“When the moratorium came into effect, it was definitely challenging for our part of the country, where there is already a shortage of workers who are willing to come to northeastern BC, and to do this (put a moratorium on the TFWP) makes it even more difficult,” Zimmer said.
Zimmer explained that there are different proposals in place, including one that would allow for a regionally-based system, where rates of unemployment would act as a trigger to recognize areas like ours.
“I definitely understand the issue, and we’re certainly working on it from our end, to have some kind of fix that makes it work again,” said Zimmer. “The bottom line is, there was a lot of abuse of the program across Canada, and we need to do something. But we still need the program, and we’re trying to fix that as we speak.”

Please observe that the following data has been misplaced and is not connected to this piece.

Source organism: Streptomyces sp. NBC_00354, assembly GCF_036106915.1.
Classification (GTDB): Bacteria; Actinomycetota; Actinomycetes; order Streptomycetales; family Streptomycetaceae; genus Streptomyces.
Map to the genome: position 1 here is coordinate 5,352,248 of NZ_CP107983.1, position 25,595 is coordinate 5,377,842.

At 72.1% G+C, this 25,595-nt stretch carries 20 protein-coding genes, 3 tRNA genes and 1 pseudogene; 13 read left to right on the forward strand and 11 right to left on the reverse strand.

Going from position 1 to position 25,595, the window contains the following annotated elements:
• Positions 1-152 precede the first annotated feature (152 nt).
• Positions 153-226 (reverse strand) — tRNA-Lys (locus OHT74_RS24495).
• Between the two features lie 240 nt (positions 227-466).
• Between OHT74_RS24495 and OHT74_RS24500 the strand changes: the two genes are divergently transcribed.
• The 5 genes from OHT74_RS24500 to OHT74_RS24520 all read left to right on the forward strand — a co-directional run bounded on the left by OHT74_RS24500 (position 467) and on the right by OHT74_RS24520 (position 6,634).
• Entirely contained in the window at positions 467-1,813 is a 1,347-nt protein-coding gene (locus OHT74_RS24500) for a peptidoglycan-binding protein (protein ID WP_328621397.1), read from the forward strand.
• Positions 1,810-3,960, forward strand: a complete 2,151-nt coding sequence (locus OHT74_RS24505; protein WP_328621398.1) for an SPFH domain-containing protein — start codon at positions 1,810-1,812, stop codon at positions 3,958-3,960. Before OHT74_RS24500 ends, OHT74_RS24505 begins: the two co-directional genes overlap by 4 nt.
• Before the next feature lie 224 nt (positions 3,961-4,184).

Business owners in Fort St. John, said Zimmer, are quite willing to operate with the rules provided to them by the program. “We know these people need workers. Our people in the riding appreciate the service these workers provide. Many might remember when service in the restaurant industry (for example) didn’t have the support of Temporary Foreign Workers, and it wasn’t near as good as it is today.”
“We’re working on it, and again, we want to make sure that no Temporary Foreign Worker gets a job before a Canadian worker who wants to work. That’s why we did what we did.”